I have been trying to find an accurate translation of something my grandmother always said: "Sharing is Caring" or "To Share is to Care", into Latin. However online translators seem very inconsistent for Latin. I would like to translate it into Latin for a commemorative piece of art. Any help would be appreciated.
While joining two infinitives with a copula is certainly possible, it does not have the same ring to me as the English phrase.
A very common Latin idiom that expresses the same idea is "Qui Xat, Yat" meaning: "Everyone who X's, Y's."
In this case, I recommend:
Qui partitur, procurat
- partior, -iri: means "sharing" or "dividing up," and I think it's meaning is closer to the English when standing alone: communico has a broader meaning and would be better with an object.
- procuro, -are: This could really be any variation on curo, including adcurat, accurat, but the pro adds a bit of alliteration and (for me) a more personal touch.
The best I have come up with so far is
communicare est colere
Still very new to this and not the best with grammar, but looking at various options and trying to figure out the different words---this seems to have the right nuance. Communicare is to divide/share/partake with someone. Colere is to nuture/take care of/tend to.
My quick attempt would be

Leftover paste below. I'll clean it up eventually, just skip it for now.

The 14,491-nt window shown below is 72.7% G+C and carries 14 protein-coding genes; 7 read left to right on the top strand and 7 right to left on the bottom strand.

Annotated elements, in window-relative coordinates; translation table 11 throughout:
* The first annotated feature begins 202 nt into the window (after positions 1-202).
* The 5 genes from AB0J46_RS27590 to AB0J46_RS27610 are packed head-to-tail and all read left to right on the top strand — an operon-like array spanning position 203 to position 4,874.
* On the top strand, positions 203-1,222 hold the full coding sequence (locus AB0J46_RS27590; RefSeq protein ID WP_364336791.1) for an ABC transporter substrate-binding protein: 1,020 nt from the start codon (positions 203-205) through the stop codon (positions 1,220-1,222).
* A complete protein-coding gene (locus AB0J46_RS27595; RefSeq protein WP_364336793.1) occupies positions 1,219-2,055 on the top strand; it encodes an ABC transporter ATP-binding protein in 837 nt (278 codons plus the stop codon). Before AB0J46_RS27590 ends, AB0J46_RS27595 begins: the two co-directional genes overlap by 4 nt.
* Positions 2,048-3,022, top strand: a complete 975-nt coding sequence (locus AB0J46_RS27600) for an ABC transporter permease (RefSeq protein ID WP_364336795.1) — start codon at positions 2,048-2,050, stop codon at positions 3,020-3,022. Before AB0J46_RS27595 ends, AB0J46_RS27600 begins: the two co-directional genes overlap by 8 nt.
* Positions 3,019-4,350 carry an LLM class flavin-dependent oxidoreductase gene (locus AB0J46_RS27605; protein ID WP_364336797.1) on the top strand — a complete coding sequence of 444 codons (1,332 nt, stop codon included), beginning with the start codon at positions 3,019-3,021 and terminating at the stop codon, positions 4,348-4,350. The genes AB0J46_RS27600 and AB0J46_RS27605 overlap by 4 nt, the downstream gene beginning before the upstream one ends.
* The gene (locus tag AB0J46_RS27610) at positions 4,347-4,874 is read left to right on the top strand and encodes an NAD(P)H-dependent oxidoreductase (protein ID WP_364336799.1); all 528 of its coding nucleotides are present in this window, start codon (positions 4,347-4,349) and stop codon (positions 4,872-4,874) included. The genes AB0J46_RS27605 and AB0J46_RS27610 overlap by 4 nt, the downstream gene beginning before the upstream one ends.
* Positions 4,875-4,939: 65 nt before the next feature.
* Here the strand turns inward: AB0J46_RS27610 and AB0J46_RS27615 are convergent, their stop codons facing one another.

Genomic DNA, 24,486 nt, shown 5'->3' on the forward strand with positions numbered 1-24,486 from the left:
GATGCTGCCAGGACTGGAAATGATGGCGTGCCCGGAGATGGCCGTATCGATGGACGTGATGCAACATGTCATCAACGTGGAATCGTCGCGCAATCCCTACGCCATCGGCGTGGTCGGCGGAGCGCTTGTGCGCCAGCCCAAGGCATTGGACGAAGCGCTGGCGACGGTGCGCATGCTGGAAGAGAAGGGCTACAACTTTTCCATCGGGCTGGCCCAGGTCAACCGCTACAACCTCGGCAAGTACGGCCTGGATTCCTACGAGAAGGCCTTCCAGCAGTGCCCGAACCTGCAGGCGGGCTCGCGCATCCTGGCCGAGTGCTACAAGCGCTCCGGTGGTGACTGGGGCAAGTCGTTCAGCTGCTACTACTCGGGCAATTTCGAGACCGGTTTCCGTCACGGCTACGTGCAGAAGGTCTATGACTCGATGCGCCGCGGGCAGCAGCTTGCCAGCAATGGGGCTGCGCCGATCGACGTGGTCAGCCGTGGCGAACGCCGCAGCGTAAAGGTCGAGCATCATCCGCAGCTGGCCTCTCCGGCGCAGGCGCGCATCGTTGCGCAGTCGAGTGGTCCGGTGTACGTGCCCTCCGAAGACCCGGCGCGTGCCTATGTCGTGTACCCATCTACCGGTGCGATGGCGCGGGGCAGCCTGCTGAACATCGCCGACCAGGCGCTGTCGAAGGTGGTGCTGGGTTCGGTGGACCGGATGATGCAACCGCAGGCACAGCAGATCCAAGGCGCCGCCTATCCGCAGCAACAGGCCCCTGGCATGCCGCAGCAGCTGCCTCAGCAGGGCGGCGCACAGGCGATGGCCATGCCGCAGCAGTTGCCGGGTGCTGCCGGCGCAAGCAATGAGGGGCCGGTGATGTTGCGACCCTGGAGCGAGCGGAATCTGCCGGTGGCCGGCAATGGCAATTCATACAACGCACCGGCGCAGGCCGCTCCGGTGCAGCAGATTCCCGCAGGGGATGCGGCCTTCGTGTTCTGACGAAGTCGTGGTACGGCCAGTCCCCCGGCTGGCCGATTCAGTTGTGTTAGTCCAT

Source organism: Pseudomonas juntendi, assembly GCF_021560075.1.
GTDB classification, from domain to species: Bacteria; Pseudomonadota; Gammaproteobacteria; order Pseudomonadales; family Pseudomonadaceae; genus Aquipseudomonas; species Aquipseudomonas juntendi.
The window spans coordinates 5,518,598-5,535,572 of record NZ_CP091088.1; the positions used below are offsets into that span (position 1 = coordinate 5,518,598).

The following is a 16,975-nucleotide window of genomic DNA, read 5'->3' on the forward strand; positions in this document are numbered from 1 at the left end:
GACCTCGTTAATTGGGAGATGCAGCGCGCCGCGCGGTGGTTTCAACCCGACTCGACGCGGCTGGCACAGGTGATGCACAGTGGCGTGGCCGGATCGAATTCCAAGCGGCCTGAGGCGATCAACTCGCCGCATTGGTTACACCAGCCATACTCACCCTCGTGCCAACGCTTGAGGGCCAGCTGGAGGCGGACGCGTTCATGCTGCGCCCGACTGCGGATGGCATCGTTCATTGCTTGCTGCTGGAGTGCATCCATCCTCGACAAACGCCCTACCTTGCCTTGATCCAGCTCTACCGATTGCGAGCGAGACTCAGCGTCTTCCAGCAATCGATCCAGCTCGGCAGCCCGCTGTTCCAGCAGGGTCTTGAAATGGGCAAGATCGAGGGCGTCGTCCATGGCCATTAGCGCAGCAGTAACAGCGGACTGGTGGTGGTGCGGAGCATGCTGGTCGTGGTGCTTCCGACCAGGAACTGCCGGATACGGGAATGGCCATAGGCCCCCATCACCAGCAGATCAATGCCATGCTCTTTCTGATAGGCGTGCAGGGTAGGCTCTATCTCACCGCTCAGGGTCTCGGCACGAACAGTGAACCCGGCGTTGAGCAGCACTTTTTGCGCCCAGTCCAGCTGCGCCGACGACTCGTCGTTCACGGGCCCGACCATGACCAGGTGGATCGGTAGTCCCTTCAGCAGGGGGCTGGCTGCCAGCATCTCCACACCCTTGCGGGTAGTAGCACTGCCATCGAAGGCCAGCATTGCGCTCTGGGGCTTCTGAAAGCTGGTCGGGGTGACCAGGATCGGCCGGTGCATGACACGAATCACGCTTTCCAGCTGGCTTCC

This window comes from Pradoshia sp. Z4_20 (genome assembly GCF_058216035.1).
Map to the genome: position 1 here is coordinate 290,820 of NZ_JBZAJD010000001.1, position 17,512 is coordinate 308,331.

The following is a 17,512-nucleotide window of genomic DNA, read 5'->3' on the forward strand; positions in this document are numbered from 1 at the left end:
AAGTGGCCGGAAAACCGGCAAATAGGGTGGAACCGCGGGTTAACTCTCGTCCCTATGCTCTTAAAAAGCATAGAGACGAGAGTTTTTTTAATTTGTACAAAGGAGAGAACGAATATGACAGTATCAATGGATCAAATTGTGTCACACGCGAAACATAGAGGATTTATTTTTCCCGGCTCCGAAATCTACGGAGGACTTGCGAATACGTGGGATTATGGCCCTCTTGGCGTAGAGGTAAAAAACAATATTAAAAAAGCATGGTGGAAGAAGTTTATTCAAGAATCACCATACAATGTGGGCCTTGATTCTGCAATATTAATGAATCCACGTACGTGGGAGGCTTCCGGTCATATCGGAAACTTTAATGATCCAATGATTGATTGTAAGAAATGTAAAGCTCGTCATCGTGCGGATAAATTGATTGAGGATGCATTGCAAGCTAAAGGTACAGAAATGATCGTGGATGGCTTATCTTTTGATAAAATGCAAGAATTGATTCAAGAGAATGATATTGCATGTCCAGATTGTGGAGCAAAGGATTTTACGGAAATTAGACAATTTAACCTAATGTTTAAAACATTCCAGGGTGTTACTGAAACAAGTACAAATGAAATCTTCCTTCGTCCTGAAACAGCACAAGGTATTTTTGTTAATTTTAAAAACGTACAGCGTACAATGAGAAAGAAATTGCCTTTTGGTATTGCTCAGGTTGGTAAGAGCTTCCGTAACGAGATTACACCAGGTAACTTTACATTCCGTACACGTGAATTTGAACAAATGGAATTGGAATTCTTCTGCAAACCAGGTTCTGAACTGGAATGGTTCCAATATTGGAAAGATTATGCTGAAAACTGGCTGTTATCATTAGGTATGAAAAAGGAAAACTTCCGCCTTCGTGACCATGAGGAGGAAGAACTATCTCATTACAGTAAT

Consociāre is a slightly pretentious word, usually appearing in older works (Plautus) or more erudite authors (Cicero). But it captures the sense well; it means "to make [something] common, to share [something] with [someone], to associate, join, connect," derived from roots for "together" and "companion".
Cūrāre is kind of your default word for "take care of", with about the same connotations as the English phrase: "you're safe; I'll take care of you", "that paperwork will be taken care of", "he's taking care of the livestock", etc.
Both are infinitives, which is the typical way to use a verb as a subject (Latin doesn't like gerunds as subjects, like English does). The copula can often be omitted, and in this case I think it sounds better that way; you could also throw an "est" in.
The alliteration and rhyme is my attempt to capture some of the rhythm from the English phrase.